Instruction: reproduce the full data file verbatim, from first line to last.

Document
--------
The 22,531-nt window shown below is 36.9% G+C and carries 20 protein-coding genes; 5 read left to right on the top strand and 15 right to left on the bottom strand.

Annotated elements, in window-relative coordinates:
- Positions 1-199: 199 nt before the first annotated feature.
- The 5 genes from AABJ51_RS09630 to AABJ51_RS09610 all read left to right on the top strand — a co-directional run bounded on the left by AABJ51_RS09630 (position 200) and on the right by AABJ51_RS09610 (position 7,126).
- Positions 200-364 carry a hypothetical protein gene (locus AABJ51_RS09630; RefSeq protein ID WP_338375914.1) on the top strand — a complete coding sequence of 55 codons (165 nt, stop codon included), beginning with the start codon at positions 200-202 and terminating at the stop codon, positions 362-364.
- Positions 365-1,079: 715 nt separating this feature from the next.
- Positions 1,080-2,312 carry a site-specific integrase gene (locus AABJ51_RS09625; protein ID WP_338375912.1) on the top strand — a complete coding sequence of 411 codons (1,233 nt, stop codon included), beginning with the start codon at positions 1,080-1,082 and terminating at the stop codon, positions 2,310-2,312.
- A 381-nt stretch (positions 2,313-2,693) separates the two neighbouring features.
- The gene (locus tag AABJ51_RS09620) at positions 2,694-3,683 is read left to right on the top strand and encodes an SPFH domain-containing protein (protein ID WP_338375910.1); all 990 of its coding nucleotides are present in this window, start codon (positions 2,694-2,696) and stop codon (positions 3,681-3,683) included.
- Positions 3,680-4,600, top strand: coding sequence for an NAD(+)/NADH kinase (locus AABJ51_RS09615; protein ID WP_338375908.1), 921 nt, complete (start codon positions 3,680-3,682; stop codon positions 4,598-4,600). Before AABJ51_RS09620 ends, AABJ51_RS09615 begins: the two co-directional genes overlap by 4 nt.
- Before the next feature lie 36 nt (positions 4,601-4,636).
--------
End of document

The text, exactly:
The 22,531-nt window shown below is 36.9% G+C and carries 20 protein-coding genes; 5 read left to right on the top strand and 15 right to left on the bottom strand.

Annotated elements, in window-relative coordinates:
- Positions 1-199: 199 nt before the first annotated feature.
- The 5 genes from AABJ51_RS09630 to AABJ51_RS09610 all read left to right on the top strand — a co-directional run bounded on the left by AABJ51_RS09630 (position 200) and on the right by AABJ51_RS09610 (position 7,126).
- Positions 200-364 carry a hypothetical protein gene (locus AABJ51_RS09630; RefSeq protein ID WP_338375914.1) on the top strand — a complete coding sequence of 55 codons (165 nt, stop codon included), beginning with the start codon at positions 200-202 and terminating at the stop codon, positions 362-364.
- Positions 365-1,079: 715 nt separating this feature from the next.
- Positions 1,080-2,312 carry a site-specific integrase gene (locus AABJ51_RS09625; protein ID WP_338375912.1) on the top strand — a complete coding sequence of 411 codons (1,233 nt, stop codon included), beginning with the start codon at positions 1,080-1,082 and terminating at the stop codon, positions 2,310-2,312.
- A 381-nt stretch (positions 2,313-2,693) separates the two neighbouring features.
- The gene (locus tag AABJ51_RS09620) at positions 2,694-3,683 is read left to right on the top strand and encodes an SPFH domain-containing protein (protein ID WP_338375910.1); all 990 of its coding nucleotides are present in this window, start codon (positions 2,694-2,696) and stop codon (positions 3,681-3,683) included.
- Positions 3,680-4,600, top strand: coding sequence for an NAD(+)/NADH kinase (locus AABJ51_RS09615; protein ID WP_338375908.1), 921 nt, complete (start codon positions 3,680-3,682; stop codon positions 4,598-4,600). Before AABJ51_RS09620 ends, AABJ51_RS09615 begins: the two co-directional genes overlap by 4 nt.
- Before the next feature lie 36 nt (positions 4,601-4,636).